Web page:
Companies not keeping up with iworker employees
Unisys IDC survey shows companies not ready for use of consumer devices and applications for business
Companies are ill-prepared for the wealth of consumer devices being used for business purposes by their employees, according to new research by IDC and Unisys.
Two Unisys-sponsored surveys showed that an increasing number of information workers are blurring the lines between work and home in their use of devices and applications, resulting in poor support and poor security in corporations.
The studies surveyed 2,820 workers in ten countries, and 650 global IT decision makers, and found a growing gap between what employees are doing with technology for work, and what employers and IT departments think they are doing.
"This research raises important questions as to how well prepared today's organizations are to weather the tsunami of consumer technologies and products flooding into the workplace and to capitalize on new ways of doing business, connecting with customers, and attracting future workers," said Sam Gross, vice president, Global IT Outsourcing Solutions, Unisys.
"We are at an inflection point in the history of global computing, as important as the invention of the personal computer and the Web," Gross added. "The ‘consumerization of IT' revolution is being driven not top-down by corporate IT departments, but by tech-savvy iWorkers who are hungry for information and rich with ideas on new ways to innovate, serve customers, and operate more efficiently. Our research indicates that organizations have miles to go to get ready for this wave and risk being left behind as fresh competitors exploit the consumer IT tidal wave and upend old business and IT models."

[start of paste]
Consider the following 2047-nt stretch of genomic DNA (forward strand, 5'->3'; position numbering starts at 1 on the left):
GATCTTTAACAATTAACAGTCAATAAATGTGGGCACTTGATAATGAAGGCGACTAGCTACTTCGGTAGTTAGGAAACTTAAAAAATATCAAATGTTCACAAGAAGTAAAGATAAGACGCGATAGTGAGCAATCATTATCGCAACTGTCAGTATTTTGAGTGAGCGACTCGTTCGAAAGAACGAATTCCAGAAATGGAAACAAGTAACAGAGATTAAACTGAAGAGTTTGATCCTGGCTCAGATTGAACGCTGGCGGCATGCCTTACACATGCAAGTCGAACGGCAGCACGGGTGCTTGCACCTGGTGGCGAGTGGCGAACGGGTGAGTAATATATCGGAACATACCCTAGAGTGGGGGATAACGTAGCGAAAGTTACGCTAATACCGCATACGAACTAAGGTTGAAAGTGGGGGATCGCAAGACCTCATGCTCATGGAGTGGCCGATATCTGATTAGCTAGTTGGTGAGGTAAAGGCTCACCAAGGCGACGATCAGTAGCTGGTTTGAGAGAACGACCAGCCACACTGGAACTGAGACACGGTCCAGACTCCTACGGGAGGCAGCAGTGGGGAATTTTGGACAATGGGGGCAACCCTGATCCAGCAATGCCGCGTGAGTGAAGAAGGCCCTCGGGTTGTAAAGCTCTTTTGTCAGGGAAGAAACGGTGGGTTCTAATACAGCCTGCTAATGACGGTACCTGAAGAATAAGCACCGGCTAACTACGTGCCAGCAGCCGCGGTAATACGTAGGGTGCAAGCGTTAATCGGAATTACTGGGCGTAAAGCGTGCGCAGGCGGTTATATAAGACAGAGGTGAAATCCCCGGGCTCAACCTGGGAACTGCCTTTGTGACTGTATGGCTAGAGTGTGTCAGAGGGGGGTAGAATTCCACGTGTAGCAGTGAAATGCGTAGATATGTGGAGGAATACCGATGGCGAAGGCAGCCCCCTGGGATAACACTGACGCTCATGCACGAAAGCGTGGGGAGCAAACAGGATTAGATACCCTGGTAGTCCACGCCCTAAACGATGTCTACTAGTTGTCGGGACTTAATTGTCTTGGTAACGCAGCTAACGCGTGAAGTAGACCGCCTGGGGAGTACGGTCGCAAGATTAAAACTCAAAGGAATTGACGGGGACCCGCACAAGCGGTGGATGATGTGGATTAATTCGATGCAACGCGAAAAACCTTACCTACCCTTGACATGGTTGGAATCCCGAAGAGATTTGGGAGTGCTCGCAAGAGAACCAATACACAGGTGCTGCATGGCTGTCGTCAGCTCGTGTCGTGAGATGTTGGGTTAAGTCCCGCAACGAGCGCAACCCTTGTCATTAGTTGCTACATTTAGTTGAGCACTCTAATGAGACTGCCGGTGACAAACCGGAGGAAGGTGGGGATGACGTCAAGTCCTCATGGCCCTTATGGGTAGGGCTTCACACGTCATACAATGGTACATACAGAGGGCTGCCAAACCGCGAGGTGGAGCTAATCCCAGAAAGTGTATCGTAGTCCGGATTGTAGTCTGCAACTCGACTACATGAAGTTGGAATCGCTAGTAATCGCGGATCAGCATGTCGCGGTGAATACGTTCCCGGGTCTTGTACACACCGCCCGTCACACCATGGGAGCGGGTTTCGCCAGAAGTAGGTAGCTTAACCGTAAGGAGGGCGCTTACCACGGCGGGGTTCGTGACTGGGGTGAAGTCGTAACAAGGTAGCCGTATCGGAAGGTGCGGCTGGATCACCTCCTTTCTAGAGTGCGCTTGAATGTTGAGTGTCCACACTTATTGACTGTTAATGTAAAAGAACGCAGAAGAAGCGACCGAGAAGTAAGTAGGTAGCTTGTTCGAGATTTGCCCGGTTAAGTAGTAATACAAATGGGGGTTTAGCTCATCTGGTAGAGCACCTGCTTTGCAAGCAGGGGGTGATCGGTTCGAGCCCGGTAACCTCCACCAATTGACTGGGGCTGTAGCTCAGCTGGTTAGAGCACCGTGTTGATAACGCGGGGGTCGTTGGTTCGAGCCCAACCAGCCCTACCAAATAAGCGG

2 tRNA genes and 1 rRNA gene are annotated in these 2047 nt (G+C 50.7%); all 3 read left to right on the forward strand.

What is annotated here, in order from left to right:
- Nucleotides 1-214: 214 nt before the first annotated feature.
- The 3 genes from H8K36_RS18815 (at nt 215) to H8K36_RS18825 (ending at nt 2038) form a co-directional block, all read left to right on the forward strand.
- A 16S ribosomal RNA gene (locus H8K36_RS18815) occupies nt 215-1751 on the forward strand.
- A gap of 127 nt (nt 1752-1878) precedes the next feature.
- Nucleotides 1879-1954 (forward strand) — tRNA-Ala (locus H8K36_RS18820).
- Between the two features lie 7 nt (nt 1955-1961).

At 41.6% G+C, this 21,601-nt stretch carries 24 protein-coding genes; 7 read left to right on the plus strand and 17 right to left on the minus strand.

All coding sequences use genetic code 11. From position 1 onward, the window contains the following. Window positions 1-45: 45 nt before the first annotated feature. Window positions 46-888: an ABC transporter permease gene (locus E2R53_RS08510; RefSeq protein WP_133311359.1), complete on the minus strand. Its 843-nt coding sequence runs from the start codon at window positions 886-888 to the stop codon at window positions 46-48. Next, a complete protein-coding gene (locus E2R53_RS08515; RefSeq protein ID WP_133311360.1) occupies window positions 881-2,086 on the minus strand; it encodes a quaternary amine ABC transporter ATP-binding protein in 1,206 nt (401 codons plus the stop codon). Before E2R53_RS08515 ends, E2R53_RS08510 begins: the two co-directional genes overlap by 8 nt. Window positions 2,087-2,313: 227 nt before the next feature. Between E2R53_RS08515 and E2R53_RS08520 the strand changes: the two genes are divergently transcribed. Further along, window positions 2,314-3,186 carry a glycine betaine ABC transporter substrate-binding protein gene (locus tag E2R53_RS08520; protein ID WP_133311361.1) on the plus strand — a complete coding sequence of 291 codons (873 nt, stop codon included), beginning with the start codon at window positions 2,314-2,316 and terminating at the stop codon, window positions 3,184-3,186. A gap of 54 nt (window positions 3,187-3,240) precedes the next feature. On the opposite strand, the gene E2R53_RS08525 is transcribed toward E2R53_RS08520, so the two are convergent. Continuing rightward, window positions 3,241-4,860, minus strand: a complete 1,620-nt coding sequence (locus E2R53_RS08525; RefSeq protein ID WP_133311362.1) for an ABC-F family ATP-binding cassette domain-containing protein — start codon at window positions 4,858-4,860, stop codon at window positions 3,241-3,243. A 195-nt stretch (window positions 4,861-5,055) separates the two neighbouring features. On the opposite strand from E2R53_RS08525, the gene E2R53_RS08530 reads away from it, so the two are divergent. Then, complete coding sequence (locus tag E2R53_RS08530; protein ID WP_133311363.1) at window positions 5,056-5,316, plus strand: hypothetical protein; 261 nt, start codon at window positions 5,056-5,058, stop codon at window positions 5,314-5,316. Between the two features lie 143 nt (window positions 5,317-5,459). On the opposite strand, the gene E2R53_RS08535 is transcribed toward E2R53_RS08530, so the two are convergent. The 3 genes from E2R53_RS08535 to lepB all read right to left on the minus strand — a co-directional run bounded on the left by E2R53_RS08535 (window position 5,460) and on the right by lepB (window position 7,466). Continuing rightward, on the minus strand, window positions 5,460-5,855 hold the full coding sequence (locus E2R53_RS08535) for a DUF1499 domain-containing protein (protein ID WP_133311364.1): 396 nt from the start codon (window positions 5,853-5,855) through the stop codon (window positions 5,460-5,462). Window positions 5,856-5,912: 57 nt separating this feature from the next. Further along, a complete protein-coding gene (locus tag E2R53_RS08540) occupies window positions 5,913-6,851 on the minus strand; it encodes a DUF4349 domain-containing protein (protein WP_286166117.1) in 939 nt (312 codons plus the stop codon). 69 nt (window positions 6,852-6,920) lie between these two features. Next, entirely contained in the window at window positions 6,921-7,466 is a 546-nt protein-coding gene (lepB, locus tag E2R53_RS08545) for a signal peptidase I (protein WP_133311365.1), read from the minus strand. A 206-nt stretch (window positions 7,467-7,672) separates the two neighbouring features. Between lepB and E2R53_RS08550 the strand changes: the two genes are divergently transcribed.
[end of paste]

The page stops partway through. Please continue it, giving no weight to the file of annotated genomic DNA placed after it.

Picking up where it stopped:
The research found that 95% of information workers use at least one device they have purchased themselves for work, with around 50% using devices for both work and personal use, with no distinction between work and personal data.
iWorkers are using other forms of communication and online applications for business, with 40% of iWorkers surveyed using instant messaging and text messaging for business and nearly a quarter using blogs and professional online communities for business purposes.
iWorkers also report using an average of four consumer devices and multiple third-party applications, such as social networking sites, in the course of their day.
Despite this uptake of devices and media, the survey of IT decision makers showed a lack of awareness about the activities of iWorkers, with iWorkers using smartphones, laptops and mobile phones for business at almost twice the rate reported by employers. Fewer than half of employers allow iWorkers to access enterprise applications via smartphones, and only 30% of companies said they are likely to implement an allowance program for employees to buy their own devices, within the next two years.
The iWorkers surveyed gave below average ratings for the IT support they receive from their organisations for consumer devices, and nearly half gave their organisations extremely low marks for uptake of consumer devices and social networks with enterprise applications, despite the fact that the vast majority of enterprises say they are increasing their use of such channels.
The survey also showed a gap between the levels of what employees think they are allowed to do with corporate IT resources, compared to what employers say they are allowed to do, with 69% of iWorkers believing they are allowed to access non-work related websites through work, compared to 44% of employers saying this is the case, and 52% of iWorkers believing they can store personal files on corporate resources, against only 37% of employers who report this to be allowed.
John Gantz, chief research officer and senior vice president, IDC commented: "The research shows a profound disconnect between what iWorkers are doing with consumer technologies in the enterprise and what IT leaders believe is happening in their organizations. As the old adage goes, you cannot manage what you don't measure. IT leaders cannot effectively secure, manage or plan for the future without an accurate understanding of the trend and its implications. The ‘consumerization of IT' trend will turn existing IT and business models on their heads, and the time to get ready is now."